Honor and Glory: The Standard Bearer

Battle Flag

Flags have long delineated who we are as individuals, what groups we belong to, and what we want to claim as our own. The brilliant colors and strange menageries found on banners are their own language, for flags were meant for communication before literacy was common. In the less civilized days of our past, the designs on flags gave travelers, soldiers, and common folk basic information about the areas they were living in or traveling through.

At the very apex of these communications, flags were the ones used in battle. Any given army or unit would be identified by their ensign from afar, and the most vital (and dangerous) job on the field was the standard bearer. An unusual position of honor, the person chosen to carry the flag for his army had to be an extraordinary one, for he was the primary target for all as soon as he set foot in battle.

Quick Communication: A Bright Idea

Before the modern invention of the radio, communication at a distance—whether during war or peace—was a difficult prospect. Written messages and couriers were somewhat effective, but hazardously slow and hard to deliver, especially during pitched battle. Accurate positioning of appropriate forces was absolutely essential—so each unit would have a designated soldier who carried a token of identification on a long pole. These manifested in several ways, with animals being the most popular icons.

The Aquila: A Spirit of Battle

Of particular importance for the Romans was the Aquila, the bronze eagle carried to represent the spirit of the entire army. A general, from a small distance, could see the movements of his forces by their ensigns and correct them swiftly. In return, any given soldier could find his general by seeking the Aquila. Being chosen to carry the Aquila was one of the highest honors that could be bestowed upon a soldier: Not only was that eagle the rallying point, it was the avatar of the army’s fighting spirit.

To the Romans, the Aquila was a god. To carry and defend that spirit required a fighter of the highest ability, possessed of independent intelligence and a fanatical devotion to Rome itself. Concurrently, the standard bearer was usually accompanied by the general himself and an elite group of soldiers: the color guard. While still being an active part of the fighting force, this particular unit was devoted to the preservation of their standard. The loss of that symbol, that god, was a devastating blow for two reasons.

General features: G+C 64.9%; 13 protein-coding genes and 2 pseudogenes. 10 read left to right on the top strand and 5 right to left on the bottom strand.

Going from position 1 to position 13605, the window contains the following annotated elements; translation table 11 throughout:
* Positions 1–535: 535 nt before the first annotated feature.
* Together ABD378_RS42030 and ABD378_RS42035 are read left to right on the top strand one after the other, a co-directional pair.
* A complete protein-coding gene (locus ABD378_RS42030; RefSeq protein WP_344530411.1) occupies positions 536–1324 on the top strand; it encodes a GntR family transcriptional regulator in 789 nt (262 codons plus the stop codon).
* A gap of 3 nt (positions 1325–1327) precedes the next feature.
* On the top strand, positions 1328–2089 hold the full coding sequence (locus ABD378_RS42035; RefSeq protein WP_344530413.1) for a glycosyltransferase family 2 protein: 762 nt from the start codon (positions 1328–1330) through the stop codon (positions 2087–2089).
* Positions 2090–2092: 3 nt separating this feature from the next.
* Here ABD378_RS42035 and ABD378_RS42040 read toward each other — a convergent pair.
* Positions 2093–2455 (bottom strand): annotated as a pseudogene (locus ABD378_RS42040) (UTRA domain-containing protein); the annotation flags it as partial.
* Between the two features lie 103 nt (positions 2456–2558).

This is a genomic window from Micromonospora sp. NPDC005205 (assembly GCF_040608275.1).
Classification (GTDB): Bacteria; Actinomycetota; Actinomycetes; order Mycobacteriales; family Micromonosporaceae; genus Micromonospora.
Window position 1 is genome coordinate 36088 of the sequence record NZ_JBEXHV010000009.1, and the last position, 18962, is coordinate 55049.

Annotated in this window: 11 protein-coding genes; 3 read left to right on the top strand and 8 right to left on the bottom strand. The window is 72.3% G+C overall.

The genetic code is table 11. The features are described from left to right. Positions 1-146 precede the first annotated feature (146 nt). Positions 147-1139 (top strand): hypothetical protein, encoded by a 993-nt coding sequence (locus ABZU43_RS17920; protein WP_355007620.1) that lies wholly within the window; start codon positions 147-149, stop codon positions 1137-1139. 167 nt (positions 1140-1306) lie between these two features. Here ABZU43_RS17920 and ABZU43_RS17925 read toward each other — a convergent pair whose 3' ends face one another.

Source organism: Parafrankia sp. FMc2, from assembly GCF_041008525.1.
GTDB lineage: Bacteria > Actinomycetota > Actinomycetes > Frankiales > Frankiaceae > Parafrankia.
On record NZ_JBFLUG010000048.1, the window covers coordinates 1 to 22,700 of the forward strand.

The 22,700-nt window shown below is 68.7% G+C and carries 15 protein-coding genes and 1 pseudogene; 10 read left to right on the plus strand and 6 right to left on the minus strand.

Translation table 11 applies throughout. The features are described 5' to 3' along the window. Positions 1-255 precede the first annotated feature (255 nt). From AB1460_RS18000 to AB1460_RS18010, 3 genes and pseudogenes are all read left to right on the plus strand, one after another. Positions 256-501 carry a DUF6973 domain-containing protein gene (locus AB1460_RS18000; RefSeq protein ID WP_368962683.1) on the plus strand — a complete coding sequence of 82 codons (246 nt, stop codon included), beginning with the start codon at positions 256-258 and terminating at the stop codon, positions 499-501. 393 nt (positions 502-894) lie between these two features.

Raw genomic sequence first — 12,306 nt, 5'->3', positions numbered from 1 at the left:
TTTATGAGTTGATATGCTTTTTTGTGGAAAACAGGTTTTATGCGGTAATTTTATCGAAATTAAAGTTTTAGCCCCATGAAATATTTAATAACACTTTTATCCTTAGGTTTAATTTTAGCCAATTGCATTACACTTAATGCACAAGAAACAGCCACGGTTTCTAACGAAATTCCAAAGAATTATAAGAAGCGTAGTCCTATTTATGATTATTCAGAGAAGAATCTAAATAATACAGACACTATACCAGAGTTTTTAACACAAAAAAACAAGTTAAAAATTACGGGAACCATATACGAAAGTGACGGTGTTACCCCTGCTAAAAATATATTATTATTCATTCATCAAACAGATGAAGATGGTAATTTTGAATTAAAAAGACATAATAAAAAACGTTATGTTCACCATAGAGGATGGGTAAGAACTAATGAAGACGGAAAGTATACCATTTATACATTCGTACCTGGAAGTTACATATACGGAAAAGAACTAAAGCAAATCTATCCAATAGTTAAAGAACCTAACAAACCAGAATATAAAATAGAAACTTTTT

First, it meant that they had lost their deity and their honor. Second, and deadly from a tactical point of view, the regular army would have no visual signal to indicate central command. An army without a standard was often an army without a general, and, therefore, must be losing badly. Troops would often break and run without the assurance of an intact chain of command.

The Hundred Years War

Though the Roman Empire eventually fell, the sanctity of one’s standard and the honor of being flag-bearer continued down through the ages. In particular, as the ideals of chivalry spread through Western Europe, the honor of carrying your country’s emblem redoubled in importance. With the concept of knighthood came the secondary display of one’s own colors, or “device.” This was especially noteworthy during the Hundred Years War (1337-1453) between England and France. Rich ransoms could be acquired by capturing the right people. A captured knight was a valuable commodity, and the money his King would pay for his freedom not inconsiderable.

All you had to do was read the correct flags and capture soldiers carrying their easily identifiable shields. This was a common practice, for one or two ransoms could provide a gentlemanly retirement. Of particular interest on any given field of battle, then, was any monarch present, readily identified by his own personal standard.